Doctor Who at Newton's laws of television

Escape Route

by Matthew Newton

Author's note: This story is a cross-over between Doctor Who and Press Gang, an excellent British show. The story takes place during "There Are Crocodiles", the last episode of Press Gang and as such it possibly requires a little knowledge of the show in order to fully appreciate it.

For an alternative DOCTOR WHO/PRESS GANG cross-over story, check out Kevin Nauta's Stealing Eden.

At first Lynda was stood rooted to the spot, watching the fire as it spread to more of the newsroom, destroying more of the things that helped Lynda think of this building as more of a home than her flat. But Lynda's sense of self-preservation had not awakened her from unconsciousness in order for her to simply stand and burn, and as the smoke grew thicker Lynda's attention was diverted to trying to find a way out. A burning ceiling joist was blocking the main double doors, preventing an obvious solution. Lynda considered the back door, but this was locked and the key was currently residing in Lynda's desk which was now part of the Junior Gazette's funeral pyre. However there was a third option - Colin's back door. The fire had spread to Colin's office but the path to it was relatively clear so Lynda put her handkerchief to her mouth and fought her way through the smoke. The last time that Lynda had checked, the hidden door was operated by tilting a model of the leaning tower of Pisa - she hoped Colin hadn't changed it since then. Colin normally charged for use of the back door, but Lynda didn't think that he would begrudge her this freebie under the circumstances, although of course as he was now no longer a member of her staff so she may not even see him again.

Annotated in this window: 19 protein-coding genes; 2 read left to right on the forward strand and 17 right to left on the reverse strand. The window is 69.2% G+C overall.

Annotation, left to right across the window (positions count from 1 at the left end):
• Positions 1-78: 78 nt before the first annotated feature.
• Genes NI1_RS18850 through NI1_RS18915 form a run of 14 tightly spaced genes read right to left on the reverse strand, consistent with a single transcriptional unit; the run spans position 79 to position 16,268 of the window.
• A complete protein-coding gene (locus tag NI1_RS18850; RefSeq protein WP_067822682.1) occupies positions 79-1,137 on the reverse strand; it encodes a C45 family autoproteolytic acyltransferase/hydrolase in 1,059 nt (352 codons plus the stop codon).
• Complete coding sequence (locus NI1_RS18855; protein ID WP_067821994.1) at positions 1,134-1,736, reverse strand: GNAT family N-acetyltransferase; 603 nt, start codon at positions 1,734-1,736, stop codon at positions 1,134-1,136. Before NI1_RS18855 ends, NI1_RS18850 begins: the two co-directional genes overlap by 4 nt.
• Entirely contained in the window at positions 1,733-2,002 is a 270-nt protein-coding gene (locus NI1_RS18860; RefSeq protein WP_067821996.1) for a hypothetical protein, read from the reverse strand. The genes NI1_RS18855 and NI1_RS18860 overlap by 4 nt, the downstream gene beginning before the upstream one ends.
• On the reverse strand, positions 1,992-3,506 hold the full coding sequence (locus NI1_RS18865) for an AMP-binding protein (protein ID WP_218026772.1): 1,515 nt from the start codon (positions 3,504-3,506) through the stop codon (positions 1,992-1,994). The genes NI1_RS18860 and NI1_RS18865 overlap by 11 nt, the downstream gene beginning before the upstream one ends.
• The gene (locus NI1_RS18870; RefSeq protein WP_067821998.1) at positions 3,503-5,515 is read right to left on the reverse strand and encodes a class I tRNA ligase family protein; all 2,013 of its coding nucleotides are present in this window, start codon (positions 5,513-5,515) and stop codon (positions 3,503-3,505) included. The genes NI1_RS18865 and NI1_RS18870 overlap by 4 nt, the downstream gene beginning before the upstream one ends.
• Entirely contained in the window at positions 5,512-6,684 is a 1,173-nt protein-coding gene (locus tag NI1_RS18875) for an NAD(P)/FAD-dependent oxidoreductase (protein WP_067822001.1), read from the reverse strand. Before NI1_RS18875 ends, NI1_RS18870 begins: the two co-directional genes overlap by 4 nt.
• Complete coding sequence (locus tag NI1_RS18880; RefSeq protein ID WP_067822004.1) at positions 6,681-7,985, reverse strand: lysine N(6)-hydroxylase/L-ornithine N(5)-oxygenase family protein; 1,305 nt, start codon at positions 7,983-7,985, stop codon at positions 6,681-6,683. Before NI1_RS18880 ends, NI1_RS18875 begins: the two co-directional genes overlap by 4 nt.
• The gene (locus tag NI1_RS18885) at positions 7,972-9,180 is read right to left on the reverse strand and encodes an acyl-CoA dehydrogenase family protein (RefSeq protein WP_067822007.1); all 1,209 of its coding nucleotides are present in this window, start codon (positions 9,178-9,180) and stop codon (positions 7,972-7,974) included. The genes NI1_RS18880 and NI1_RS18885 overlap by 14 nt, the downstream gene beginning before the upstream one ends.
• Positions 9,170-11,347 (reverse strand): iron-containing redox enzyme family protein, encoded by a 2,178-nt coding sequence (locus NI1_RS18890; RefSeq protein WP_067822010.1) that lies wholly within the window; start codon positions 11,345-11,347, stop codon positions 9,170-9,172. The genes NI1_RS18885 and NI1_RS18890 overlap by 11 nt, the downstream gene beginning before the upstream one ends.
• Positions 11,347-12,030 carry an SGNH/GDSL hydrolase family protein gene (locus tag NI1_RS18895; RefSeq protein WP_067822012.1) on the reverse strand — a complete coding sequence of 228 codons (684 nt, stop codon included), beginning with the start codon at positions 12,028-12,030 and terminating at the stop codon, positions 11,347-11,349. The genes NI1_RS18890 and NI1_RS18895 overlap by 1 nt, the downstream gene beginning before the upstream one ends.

Lynda kicked open the door to Colin's office and went in. The fire was worse in here than it appeared from outside and a few boxes of merchandise that hadn't been removed were starting to burn. Amongst them, Lynda recognised a pile of cuddly dinosaurs that Colin had purchased from a shady Scotsman. Unfortunately the dinosaurs were roasting nicely and starting to give off a particularly acrid smoke. But there was a bigger problem for Lynda; directly in front of the section of wall that served as the door was a large blue box, some feet taller than Lynda. She didn't recognise it as Colin's and the fact that a sign above what appeared to be a door in the box included the word "police" seemed to preclude his involvement.

Lynda was now starting to cough violently and her attempts to squeeze past the box or move it had little effect. There was no point in continuing. The door was blocked and the dinosaur smoke was getting thicker. Lynda had to get out of Colin's office...find another way out...perhaps a window....

When Lynda opened her eyes she found herself looking at a plain white ceiling. Gently propping herself up, Lynda tried to take in her situation. She was lay on a bed in what appeared to be someone's bedroom. It was not a large room, but there was plenty of floor space even though the room contained a large wicker chair, a dressing table and a hat stand draped with a number of coats, as well as the bed. But the most curious thing about the room was the appearance of the walls; instead of a floral wallpaper in keeping with the rest of the room, the walls were covered in a geometrical triangle pattern. Having surveyed her surroundings, Lynda lay back down: her head was ringing slightly. If she was in hospital then it was the most unusual hospital that she had ever seen.